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Rotter rising on national ski scene

Charles Whisnand column

What began at the age of three when she learned to chase around her older brother, has now led to winning medals on the national level for Carson City’s Corrinne Rotter.

The 14-year-old Rotter returned from a successful trip at the USSA J3 National Training Camp for alpine skiers ages 13-14 at the U.S. Olympic Training Center in Lake Placid, N.Y. Rotter was one of 42 skiers from across the country to qualify for the camp, which was held last week.

Competing against 180 skiers from across the country, including the 42 who qualified for the camp. Rotter placed third in the giant slalom and after starting in the 60th position, placed second in the slalom. Overall, Rotter took top honors for the entire weekend of racing with her second and third place finishes.

“It was actually really neat to meet all the best racers in the U.S. who are my age,” Rotter said. “It was really cool.

“They’re my competitors. It’s really neat to know who I’m racing against. It was really exciting and fun.”

Rotter’s performance at the national camp was a confidence builder for the freshman, who attends Reno’s Sage Ridge Ski School.

“It actually gave me a lot of confidence for my years, to know I’m one of the best J3s in the country,” Rotter said. “I took back a lot of confidence when I won my medals.”

Rotter admitted that she was somewhat surprised with how well she did.

“I knew what I had to do,” she said. “I went into it knowing I was going to do well, but I didn’t think I was going to do this well.”

Now, Rotter also has a pretty good idea of where she stands with some of the best skiers in the country.

“It didn’t really give me a ranking, but it gave me knowledge of where I was,” she said.

Rotter began skiing at age three, chasing around her older brother, Danny, who is now 16. Danny is an accomplished skier himself, who is a defending state champion for Carson High.

At age 5, Rotter began racing. At the J4 level, she took the gold medal in the slalom at the Far West Championships in 2001.

Later that year, she competed in the Western Junior Olympics in Jackson Hole, Wyo. She just missed one of the two qualifying spots for an international race in Whistler-Blackcomb when she placed third overall.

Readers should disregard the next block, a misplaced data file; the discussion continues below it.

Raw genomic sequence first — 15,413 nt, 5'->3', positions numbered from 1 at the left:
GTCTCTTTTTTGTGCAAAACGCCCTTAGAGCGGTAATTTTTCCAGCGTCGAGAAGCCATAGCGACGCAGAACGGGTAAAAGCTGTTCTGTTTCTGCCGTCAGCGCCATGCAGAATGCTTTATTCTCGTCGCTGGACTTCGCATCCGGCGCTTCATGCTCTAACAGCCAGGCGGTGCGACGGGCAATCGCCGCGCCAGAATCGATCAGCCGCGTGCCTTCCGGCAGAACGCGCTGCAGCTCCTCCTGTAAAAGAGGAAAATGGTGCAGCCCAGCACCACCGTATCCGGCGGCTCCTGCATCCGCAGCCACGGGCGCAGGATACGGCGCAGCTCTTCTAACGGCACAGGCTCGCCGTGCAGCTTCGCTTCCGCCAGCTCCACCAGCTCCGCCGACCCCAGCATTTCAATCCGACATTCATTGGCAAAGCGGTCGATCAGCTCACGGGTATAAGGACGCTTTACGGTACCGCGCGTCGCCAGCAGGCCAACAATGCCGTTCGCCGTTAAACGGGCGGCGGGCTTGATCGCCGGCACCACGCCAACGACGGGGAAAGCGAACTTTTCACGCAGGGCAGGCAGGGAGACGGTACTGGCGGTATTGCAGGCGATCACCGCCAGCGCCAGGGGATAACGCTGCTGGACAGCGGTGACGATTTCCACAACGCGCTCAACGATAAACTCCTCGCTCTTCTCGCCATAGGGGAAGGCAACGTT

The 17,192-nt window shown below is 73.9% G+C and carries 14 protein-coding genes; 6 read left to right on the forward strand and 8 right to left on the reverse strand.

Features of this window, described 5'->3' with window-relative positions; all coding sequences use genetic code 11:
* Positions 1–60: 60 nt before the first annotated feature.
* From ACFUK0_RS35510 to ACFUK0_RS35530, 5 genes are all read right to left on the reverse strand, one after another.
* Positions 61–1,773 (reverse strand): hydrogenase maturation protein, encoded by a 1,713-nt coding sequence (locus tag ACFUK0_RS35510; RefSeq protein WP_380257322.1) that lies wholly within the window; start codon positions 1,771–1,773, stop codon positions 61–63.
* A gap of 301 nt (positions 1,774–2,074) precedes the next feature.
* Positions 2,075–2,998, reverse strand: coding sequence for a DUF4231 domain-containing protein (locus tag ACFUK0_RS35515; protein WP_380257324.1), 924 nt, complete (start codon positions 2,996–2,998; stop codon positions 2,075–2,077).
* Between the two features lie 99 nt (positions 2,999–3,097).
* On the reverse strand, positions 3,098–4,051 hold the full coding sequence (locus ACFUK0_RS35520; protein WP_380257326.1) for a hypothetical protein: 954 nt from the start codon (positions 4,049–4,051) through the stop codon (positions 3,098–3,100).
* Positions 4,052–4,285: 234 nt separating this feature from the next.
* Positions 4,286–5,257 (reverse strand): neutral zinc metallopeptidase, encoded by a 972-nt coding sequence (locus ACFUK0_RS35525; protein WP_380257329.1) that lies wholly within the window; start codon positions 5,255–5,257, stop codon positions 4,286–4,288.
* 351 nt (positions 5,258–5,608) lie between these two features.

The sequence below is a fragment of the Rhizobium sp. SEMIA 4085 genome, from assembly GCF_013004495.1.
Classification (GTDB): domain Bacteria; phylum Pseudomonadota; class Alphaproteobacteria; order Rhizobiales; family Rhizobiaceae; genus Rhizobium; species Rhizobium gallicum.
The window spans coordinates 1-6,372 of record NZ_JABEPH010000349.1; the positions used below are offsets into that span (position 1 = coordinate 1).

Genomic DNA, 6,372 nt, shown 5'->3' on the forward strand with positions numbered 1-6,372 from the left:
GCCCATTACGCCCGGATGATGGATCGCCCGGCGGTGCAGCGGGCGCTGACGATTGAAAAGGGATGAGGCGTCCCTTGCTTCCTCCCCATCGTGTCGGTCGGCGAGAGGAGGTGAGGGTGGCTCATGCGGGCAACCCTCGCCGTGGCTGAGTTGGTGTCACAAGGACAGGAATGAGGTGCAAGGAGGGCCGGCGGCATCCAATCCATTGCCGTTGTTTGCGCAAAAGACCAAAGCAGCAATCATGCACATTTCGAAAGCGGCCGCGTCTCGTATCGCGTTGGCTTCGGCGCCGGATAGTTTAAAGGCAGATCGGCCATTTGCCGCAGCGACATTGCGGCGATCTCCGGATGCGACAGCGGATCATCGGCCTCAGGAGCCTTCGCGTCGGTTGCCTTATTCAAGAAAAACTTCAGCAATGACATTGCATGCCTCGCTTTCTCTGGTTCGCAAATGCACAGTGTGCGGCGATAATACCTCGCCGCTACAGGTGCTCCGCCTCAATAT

She qualified for the J3 Western Junior Olympics as a 13-year-old last year. Racing against mostly 14-year-olds, Rotter earned a top 10 finish in the slalom.

Rotter has loftier goals for this year’s Western Junior Olympics to be held in March in Montana.

“I’m going to Junior Olympics hoping to win and now I have plenty of confidence,” she said. “It’s going to be a challenge, but I’m ready for it.”

Next up for Rotter when she turns 15 is to compete in Federation of Internation competitions in the Western region and possibly a few on the national level. After that, she hopes to make the U.S. Ski developmental team and then eventually the U.S. Ski team.

“I’d really like to make the U.S. Ski team and there’s a few steps to do that,” Rotter said.

The ultimate goal is to compete in the 2010 Olympics when she will be 21. With the Reno-Tahoe area looking to host the 2014 Olympics, competing in the Olympics in her own backyard is even a possibility.

“That would really be awesome,” Rotter said. “That would definitely be a dream.”

“I think the whole town of Carson would be there,” Danny said.

Along the way, Corrinne, who maintains a 4.0 grade point average, said a possible long-term goal is to become a physical therapist.

At the national camp, a typical day for Rotter lasted from 6 a.m. to 8 p.m. and including dryland training and training on the slopes. Rotter even took a trip down the luge course at Lake Placid. The camp included conditions that ranged from 80 degrees to brutal cold on Whiteface Mountain in Lake Placid.

Among those who were at the camp were Olympic medalists Steve Mahre of the U.S. and Finland’s Finn C. Yagge.

“It was motivating,” said Rotter about the skiers’ time with Mahre. “He basically told us where we were heading.”

Charles Whisnand is the Nevada Appeal Sports Editor.